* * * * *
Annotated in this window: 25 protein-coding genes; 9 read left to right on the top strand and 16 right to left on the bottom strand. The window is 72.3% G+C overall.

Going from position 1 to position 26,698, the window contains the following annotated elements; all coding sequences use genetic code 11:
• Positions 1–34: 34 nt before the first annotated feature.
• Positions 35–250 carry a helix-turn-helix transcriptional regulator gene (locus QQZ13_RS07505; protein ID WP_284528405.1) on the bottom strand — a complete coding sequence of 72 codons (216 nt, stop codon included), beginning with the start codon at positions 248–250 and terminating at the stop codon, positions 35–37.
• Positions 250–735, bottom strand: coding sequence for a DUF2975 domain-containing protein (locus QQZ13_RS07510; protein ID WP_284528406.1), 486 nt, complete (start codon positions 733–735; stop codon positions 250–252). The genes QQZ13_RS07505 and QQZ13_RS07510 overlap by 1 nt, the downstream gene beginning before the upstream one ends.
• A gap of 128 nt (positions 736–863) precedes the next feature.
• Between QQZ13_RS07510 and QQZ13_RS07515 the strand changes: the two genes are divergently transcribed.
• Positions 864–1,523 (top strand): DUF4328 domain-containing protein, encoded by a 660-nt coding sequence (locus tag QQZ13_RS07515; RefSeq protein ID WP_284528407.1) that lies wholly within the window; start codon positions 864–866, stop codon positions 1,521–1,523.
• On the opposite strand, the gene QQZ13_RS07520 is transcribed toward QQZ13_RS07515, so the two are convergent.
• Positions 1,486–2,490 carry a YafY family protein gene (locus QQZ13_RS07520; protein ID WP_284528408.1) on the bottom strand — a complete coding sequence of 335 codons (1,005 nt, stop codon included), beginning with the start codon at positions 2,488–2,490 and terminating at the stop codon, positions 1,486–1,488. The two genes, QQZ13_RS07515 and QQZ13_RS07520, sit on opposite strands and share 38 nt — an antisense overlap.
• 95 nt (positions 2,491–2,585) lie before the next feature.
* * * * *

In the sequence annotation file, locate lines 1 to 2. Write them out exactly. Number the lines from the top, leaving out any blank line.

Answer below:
Annotated in this window: 25 protein-coding genes; 9 read left to right on the top strand and 16 right to left on the bottom strand. The window is 72.3% G+C overall.

Going from position 1 to position 26,698, the window contains the following annotated elements; all coding sequences use genetic code 11: